There aren’t many things certain in life other than death and taxes.

But in the advertising world the old adage that ‘sex sells’ has always been thought of as pretty bulletproof. Putting a little sexual oomph in your ads is something that’s been used for over a century, with some research pointing out that the concept has helped boost sales despite the taboo nature of some campaigns.

Only, it looks like that school of thought is changing… Could we be entering an age where sex no longer sells?

A lot of talking heads think so, and there’s also data and social trends to point to to back the theory up. And part of that theory is that the millennial generation is so fed up of over-sexualised content everywhere – especially in the digital age – that it’s simply no longer interesting or effective.

 

Are millennials fed up with sexualised advertisements?

“They don’t respond to traditional notions of beauty or even sexuality. They respond to real social change and self direction. There is a reason that the [lingerie retailer] Aerie campaigns that are not retouched are doing well. They are making a statement, changing an industry, and are still aspirational.”

They’re the thoughts of Ruth Bernstein, co-founder and chief strategic officer of the image-making agency YARD talking to Business Insider recently in an article discussing how Abercrombie & Fitch and American Apparel – notorious for their heavily sexualised campaigns – have toned it down.

Generation Z (or the iGen) is also tarred with the blame brush. But American Apparel especially has been in dire straits before, filing for bankruptcy. Surely sexual ads aren’t to blame?

YOUR TURN: Does sex still sell, or have we moved on as a society? Are millennials completely changing the way we advertise creatively? Let me know in the comments section below.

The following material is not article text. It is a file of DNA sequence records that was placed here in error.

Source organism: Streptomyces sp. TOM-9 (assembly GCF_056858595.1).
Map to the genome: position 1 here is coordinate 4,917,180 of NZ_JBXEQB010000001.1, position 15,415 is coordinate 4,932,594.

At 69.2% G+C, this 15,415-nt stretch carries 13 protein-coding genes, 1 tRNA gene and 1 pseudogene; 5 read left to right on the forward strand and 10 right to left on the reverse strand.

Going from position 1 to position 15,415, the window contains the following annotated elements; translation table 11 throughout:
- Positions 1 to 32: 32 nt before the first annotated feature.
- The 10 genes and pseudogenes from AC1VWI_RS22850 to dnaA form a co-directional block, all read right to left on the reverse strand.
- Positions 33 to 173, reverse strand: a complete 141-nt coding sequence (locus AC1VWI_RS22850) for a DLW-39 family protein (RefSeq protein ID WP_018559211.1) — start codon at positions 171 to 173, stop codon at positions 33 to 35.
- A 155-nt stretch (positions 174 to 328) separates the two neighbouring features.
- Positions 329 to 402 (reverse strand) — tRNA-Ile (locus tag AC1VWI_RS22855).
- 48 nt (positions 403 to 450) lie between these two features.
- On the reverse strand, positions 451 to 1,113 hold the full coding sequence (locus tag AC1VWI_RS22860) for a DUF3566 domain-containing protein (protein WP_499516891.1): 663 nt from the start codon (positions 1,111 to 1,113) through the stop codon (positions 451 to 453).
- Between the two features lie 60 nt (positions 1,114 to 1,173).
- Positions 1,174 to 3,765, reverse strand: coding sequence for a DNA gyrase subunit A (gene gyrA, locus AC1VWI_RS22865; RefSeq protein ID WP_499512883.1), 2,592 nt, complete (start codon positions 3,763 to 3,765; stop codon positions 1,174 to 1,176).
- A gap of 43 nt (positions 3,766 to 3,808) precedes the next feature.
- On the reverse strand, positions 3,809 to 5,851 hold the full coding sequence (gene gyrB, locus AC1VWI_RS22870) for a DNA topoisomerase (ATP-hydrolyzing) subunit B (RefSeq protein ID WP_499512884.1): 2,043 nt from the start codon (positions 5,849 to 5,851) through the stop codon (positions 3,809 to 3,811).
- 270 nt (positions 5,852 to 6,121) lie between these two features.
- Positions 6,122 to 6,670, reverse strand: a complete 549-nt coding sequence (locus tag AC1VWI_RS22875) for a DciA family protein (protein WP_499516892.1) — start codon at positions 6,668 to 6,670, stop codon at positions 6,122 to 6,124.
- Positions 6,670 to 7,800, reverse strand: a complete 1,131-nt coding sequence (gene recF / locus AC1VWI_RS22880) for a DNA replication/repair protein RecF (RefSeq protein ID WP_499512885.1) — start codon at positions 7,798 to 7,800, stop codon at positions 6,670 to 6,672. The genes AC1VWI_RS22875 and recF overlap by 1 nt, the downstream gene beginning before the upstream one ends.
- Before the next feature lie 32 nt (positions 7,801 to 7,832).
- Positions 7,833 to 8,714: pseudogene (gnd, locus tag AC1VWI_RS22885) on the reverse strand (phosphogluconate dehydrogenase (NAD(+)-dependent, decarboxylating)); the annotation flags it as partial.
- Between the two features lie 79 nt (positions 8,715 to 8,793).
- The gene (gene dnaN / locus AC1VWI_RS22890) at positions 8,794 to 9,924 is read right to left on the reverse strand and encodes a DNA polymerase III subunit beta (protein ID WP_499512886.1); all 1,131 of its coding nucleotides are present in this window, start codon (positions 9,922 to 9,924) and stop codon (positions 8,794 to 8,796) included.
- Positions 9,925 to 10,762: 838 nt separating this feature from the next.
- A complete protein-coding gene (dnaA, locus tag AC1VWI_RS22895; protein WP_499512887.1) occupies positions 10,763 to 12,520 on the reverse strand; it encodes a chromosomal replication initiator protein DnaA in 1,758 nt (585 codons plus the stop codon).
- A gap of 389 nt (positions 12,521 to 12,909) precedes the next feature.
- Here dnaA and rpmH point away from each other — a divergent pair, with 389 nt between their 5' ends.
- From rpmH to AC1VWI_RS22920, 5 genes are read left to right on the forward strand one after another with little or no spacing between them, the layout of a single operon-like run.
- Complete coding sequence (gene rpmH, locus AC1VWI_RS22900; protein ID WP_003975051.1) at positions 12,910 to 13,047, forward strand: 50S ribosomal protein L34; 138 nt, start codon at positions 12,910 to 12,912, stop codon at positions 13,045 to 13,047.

A demure digital age?

There’s also some interesting data doing the rounds that suggests major brands are having a rethink about their television campaigns with the Super Bowl around the corner, with research indicating that sexual ads on television ads does brands more harm than good.

A study by Brad Bushman and Robert Lull of Ohio State University showed that sexual or violent messages in ads were actually detrimental to the overall message, causing people to forget what was being advertised.

“Sex and violence do not sell, and in fact they may even backfire by impairing memory, attitudes and buying intentions for advertised products. Advertisers should think twice about sponsoring violent and sexual programmes, and about using these themes in their ads,” says psychologist professor Brad Bushman.

Let’s look closer to home. Hot on the heels of Playboy halting publication, both Bauer Media’s FHM and Zoo announced last week that they were also set to close down following on the trail of the now-deceased Nuts and Loaded.

 

No Sex Please, We're Millennials

 

But they’re two dying mediums, surely, print and television? What’s that got to do with digital marketing?